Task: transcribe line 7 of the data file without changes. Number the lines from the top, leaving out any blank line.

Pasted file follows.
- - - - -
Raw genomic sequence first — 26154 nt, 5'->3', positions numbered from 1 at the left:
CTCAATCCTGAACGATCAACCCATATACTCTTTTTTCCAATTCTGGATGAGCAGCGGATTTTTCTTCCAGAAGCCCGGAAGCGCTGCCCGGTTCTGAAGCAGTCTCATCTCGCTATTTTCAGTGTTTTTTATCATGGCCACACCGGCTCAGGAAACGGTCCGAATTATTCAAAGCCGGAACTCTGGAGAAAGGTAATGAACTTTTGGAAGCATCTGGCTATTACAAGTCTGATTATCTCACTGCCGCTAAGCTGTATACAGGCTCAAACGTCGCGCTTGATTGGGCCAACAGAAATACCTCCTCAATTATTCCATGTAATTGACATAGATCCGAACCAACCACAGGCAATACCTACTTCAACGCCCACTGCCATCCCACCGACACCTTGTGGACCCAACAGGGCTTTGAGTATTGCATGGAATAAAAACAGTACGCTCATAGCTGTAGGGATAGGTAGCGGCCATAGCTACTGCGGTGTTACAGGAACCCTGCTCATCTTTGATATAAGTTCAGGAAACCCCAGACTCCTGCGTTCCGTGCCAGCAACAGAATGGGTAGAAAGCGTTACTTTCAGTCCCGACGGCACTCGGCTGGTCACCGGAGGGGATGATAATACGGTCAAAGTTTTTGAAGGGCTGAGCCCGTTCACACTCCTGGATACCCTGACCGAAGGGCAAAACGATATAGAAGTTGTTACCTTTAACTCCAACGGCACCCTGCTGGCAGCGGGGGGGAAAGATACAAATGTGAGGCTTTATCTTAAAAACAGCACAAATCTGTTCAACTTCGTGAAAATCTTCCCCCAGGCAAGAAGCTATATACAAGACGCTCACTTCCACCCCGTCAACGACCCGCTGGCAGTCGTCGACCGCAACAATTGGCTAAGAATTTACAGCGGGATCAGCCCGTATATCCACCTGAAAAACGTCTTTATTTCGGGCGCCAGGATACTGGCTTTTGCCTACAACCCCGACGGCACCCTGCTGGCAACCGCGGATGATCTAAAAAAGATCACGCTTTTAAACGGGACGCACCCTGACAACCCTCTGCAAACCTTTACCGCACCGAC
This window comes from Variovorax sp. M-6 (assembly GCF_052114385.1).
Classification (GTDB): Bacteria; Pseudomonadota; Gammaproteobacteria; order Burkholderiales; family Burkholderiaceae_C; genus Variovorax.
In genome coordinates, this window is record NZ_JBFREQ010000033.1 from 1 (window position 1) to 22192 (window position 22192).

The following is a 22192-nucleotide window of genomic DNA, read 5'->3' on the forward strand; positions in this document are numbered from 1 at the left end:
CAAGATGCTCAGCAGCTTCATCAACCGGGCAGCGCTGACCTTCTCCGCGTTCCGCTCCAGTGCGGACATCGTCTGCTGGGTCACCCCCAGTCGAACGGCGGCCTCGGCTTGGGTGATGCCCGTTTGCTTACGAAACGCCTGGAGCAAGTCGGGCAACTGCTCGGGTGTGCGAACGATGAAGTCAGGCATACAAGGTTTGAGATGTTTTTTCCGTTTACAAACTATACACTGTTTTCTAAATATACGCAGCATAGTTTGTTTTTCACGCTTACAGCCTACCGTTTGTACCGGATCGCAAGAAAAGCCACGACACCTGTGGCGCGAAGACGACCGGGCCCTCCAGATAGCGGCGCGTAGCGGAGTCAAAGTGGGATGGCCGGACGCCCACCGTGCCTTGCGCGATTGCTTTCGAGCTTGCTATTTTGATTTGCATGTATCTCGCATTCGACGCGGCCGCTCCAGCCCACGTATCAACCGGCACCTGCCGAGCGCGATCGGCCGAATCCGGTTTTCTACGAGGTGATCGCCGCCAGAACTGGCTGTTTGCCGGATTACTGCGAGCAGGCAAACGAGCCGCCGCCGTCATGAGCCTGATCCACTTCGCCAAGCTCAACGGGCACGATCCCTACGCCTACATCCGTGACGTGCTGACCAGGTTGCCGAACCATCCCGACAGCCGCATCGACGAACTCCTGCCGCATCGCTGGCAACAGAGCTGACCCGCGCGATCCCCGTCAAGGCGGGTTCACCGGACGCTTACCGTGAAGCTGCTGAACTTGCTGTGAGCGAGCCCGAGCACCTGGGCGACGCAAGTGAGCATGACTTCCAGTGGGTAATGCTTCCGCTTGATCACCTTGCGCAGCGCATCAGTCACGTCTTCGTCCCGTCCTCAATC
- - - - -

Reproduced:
CAAGATGCTCAGCAGCTTCATCAACCGGGCAGCGCTGACCTTCTCCGCGTTCCGCTCCAGTGCGGACATCGTCTGCTGGGTCACCCCCAGTCGAACGGCGGCCTCGGCTTGGGTGATGCCCGTTTGCTTACGAAACGCCTGGAGCAAGTCGGGCAACTGCTCGGGTGTGCGAACGATGAAGTCAGGCATACAAGGTTTGAGATGTTTTTTCCGTTTACAAACTATACACTGTTTTCTAAATATACGCAGCATAGTTTGTTTTTCACGCTTACAGCCTACCGTTTGTACCGGATCGCAAGAAAAGCCACGACACCTGTGGCGCGAAGACGACCGGGCCCTCCAGATAGCGGCGCGTAGCGGAGTCAAAGTGGGATGGCCGGACGCCCACCGTGCCTTGCGCGATTGCTTTCGAGCTTGCTATTTTGATTTGCATGTATCTCGCATTCGACGCGGCCGCTCCAGCCCACGTATCAACCGGCACCTGCCGAGCGCGATCGGCCGAATCCGGTTTTCTACGAGGTGATCGCCGCCAGAACTGGCTGTTTGCCGGATTACTGCGAGCAGGCAAACGAGCCGCCGCCGTCATGAGCCTGATCCACTTCGCCAAGCTCAACGGGCACGATCCCTACGCCTACATCCGTGACGTGCTGACCAGGTTGCCGAACCATCCCGACAGCCGCATCGACGAACTCCTGCCGCATCGCTGGCAACAGAGCTGACCCGCGCGATCCCCGTCAAGGCGGGTTCACCGGACGCTTACCGTGAAGCTGCTGAACTTGCTGTGAGCGAGCCCGAGCACCTGGGCGACGCAAGTGAGCATGACTTCCAGTGGGTAATGCTTCCGCTTGATCACCTTGCGCAGCGCATCAGTCACGTCTTCGTCCCGTCCTCAATC